April 23rd, 2007
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Categories: Birthdays

For birth parents in closed adoption, birthdays are not spent with their child as he grows over the years. In reunion, the adult adoptee has the sole right of deciding how to spend his day. Even birth parents in fully open adoptions complete with visits may experience years in which attending a birthday party is not an option. With all of the emotional ties to the day added to the sorrow of being separated, is there any way to “celebrate” such an occasion? Can we do more than just “survive?”

In my experience, yes and no. While we have a fully open adoption with visits, I have missed one birthday party and will be missing another this year. While some would say that I have more to celebrate because I know where she is and what she is doing on her birthday, the experience of being apart on such an emotionally charged day is simply hard no matter your status as a closed or open adoption birth parent. So again, what can be done? After brain storming and talking with some other experienced birth parents, I’ve formed a short list of ideas to celebrate your child on a day that causes most birth parents some form of grief or emotional pain.

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1. Buy a card and write a letter. Even if you have no way to send it or intention of doing so, buy that birthday card and write that letter. Put it in a box for the future. For those in reunion and birth parents in open adoption who simply can’t make it to the party, please send the card, letter and any gifts on time especially as the child or adult adoptee enters an understanding of what day their birthday actually happens. You don’t like receiving late birthday cards, do you? Don’t put your child in the awkward position of having to forgive you for seemingly forgetting what is the most important day in their life, even if it is the hardest one for you.

2. Bake a cake. (Or a pie, or whatever your particular family eats to celebrate a birthday.) For those in closed adoption, you may balk at this idea if your family does not know about your placed child. It is up to you to decide whether or not to tell them the reason behind the cake. Maybe you just felt like baking? The simple act of doing something “normal,” like every other family does on a birthday, might help you feel somewhat connected to your child on their birthday.

3. Pick or send yourself some flowers. While birthdays are normally about celebrating the person born on the day, birth parents are often unable to do that because of social stigmas, laws that dictate their knowledge of where their child is or other individual reasons. Whatever the reason is, they all suck on that particular day. Do something small, like picking a bouquet of flowers or buying a small cheap one at your grocery store (or go all out!) to celebrate the fact that on this day, x-years ago, you brought a beautiful child into this world. Ignore whatever happened in the hours or days immediately afterwards for just one moment. Let yourself be proud of your parenthood for just a moment. Flowers can brighten almost any spirits.

4. Invite those who know about and respect your decisions, your struggles and your aspirations in adoption over for a small birthday party. For those in reunion, I don’t suggest inviting someone over who is totally anti-adoption reunion. For those in open adoption, I don’t suggest inviting Aunt Margaret who thinks the old way is the only way. For those still in the limbo of closed adoption, I don’t suggest inviting those who coerced or forced you to place your child. Invite those friends who have supported your emotional journey. Invite those who have celebrated small steps, such as finding a name or a location. Invite those who regularly ask about the well-being of your child and your situation. Have a cake (baked from above!), talk about your child and allow yourself to be happy in the love of friends for an afternoon or evening. (Do explain to those invited what the party entails. Many may not have been invited to such a party before and might have questions that can be handled before the day arrives so you can all enjoy cake, ice cream and friendship.) Also consider releasing balloons with your friends. Take pictures. Save them.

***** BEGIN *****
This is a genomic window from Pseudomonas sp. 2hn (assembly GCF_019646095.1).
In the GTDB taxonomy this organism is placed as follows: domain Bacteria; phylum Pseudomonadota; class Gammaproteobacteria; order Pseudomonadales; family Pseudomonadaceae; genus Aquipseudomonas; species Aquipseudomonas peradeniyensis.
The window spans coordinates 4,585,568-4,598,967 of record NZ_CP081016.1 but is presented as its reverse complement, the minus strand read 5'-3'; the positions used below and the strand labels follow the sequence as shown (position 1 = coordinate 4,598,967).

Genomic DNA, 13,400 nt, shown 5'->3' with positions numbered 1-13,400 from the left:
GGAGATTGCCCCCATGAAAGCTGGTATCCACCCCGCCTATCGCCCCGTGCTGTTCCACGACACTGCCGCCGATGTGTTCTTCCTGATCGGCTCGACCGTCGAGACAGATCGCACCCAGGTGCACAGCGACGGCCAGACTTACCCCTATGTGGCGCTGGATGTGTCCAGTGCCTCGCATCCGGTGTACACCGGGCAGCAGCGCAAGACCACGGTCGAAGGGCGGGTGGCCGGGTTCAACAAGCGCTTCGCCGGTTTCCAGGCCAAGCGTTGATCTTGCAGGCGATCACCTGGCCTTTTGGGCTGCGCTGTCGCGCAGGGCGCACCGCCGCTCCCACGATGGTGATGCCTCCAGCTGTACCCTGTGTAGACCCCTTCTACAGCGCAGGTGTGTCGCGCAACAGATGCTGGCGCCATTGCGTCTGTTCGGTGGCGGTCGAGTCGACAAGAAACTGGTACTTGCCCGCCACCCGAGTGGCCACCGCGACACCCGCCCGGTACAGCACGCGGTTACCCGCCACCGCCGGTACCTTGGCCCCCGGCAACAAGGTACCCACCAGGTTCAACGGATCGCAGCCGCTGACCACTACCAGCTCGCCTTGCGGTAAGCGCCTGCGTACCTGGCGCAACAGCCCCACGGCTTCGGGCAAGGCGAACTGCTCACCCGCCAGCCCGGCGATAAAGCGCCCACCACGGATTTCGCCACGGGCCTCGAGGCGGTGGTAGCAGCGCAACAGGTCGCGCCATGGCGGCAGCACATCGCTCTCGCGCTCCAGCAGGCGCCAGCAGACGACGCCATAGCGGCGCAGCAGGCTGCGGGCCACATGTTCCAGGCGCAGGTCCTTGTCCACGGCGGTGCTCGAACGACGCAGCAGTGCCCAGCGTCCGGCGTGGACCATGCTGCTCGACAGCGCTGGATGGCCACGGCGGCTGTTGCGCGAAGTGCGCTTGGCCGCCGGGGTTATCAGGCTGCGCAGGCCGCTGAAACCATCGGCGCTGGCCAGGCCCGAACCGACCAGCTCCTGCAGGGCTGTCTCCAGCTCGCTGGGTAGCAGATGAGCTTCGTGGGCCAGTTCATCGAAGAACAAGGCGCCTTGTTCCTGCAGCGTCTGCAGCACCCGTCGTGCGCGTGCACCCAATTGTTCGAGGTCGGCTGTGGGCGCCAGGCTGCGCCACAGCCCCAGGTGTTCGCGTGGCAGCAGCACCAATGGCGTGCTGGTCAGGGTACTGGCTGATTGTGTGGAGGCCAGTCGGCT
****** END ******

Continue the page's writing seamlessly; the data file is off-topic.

5. Most importantly, allow yourself to feel however you are feeling. Even if you have set up the above mentioned birthday party, don’t be afraid to show your true emotions. Birthdays are hard for many birth parents; you don’t have to put on armor for the rest of the world. If you’re sad, don’t be ashamed to cry. If you’re feeling particularly calm this year, don’t make yourself feel guilty for feeling that way. Your emotions will ebb and flow over the years. It’s normal and to be expected. After the day has ended, it might be a good idea to journal how you felt on that particular year’s birthday so that you can look back the next year and see how things have changed.

All in all, it is important to remember that you can make the day whatever you want it to be. For those in reunion or open adoptions who are separated by circumstance on a birthday, don’t forget to drop a short phone call to simply offer birthday wishes. Surround yourself with the things and people the you like and support you through your emotional journey. Allow yourself a piece of cake (or pie), even if you’re dieting. And, most importantly, remember your child.

For More on Celebrating Birthdays, read:

1. Celebrating Birthdays – Part One by Jan Baker.

2. Celebrating Birthdays – Part Two by Jan Baker.

3. Sidelined by a Song by Jenna Hatfield.

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